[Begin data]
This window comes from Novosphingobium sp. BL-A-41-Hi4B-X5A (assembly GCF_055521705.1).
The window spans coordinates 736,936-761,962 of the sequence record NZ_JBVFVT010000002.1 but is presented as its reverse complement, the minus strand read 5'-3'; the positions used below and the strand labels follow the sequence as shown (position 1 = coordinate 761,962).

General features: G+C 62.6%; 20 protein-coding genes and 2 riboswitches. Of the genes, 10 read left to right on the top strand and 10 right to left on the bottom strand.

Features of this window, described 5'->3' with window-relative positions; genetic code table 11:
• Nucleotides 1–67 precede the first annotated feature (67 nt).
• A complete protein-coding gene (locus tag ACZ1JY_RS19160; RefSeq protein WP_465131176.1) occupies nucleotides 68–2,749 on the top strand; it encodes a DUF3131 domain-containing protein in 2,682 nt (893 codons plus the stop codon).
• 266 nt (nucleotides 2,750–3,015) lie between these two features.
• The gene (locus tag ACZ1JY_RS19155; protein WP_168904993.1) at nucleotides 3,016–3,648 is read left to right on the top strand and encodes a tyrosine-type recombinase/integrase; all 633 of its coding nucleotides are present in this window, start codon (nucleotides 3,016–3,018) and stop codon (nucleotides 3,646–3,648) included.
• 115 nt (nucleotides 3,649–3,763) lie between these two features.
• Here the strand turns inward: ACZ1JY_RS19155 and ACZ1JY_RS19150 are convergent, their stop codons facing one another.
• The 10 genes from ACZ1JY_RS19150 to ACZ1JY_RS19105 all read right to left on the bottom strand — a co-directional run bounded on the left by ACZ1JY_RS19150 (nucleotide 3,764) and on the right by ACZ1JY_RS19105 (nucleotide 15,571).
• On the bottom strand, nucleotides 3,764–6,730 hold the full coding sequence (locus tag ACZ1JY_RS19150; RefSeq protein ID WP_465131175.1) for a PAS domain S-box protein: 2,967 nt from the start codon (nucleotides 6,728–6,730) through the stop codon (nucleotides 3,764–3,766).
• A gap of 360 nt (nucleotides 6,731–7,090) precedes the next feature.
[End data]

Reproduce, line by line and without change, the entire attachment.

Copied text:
This window comes from Novosphingobium sp. BL-A-41-Hi4B-X5A (assembly GCF_055521705.1).
The window spans coordinates 736,936-761,962 of the sequence record NZ_JBVFVT010000002.1 but is presented as its reverse complement, the minus strand read 5'-3'; the positions used below and the strand labels follow the sequence as shown (position 1 = coordinate 761,962).

General features: G+C 62.6%; 20 protein-coding genes and 2 riboswitches. Of the genes, 10 read left to right on the top strand and 10 right to left on the bottom strand.

Features of this window, described 5'->3' with window-relative positions; genetic code table 11:
• Nucleotides 1–67 precede the first annotated feature (67 nt).
• A complete protein-coding gene (locus tag ACZ1JY_RS19160; RefSeq protein WP_465131176.1) occupies nucleotides 68–2,749 on the top strand; it encodes a DUF3131 domain-containing protein in 2,682 nt (893 codons plus the stop codon).
• 266 nt (nucleotides 2,750–3,015) lie between these two features.
• The gene (locus tag ACZ1JY_RS19155; protein WP_168904993.1) at nucleotides 3,016–3,648 is read left to right on the top strand and encodes a tyrosine-type recombinase/integrase; all 633 of its coding nucleotides are present in this window, start codon (nucleotides 3,016–3,018) and stop codon (nucleotides 3,646–3,648) included.
• 115 nt (nucleotides 3,649–3,763) lie between these two features.
• Here the strand turns inward: ACZ1JY_RS19155 and ACZ1JY_RS19150 are convergent, their stop codons facing one another.
• The 10 genes from ACZ1JY_RS19150 to ACZ1JY_RS19105 all read right to left on the bottom strand — a co-directional run bounded on the left by ACZ1JY_RS19150 (nucleotide 3,764) and on the right by ACZ1JY_RS19105 (nucleotide 15,571).
• On the bottom strand, nucleotides 3,764–6,730 hold the full coding sequence (locus tag ACZ1JY_RS19150; RefSeq protein ID WP_465131175.1) for a PAS domain S-box protein: 2,967 nt from the start codon (nucleotides 6,728–6,730) through the stop codon (nucleotides 3,764–3,766).
• A gap of 360 nt (nucleotides 6,731–7,090) precedes the next feature.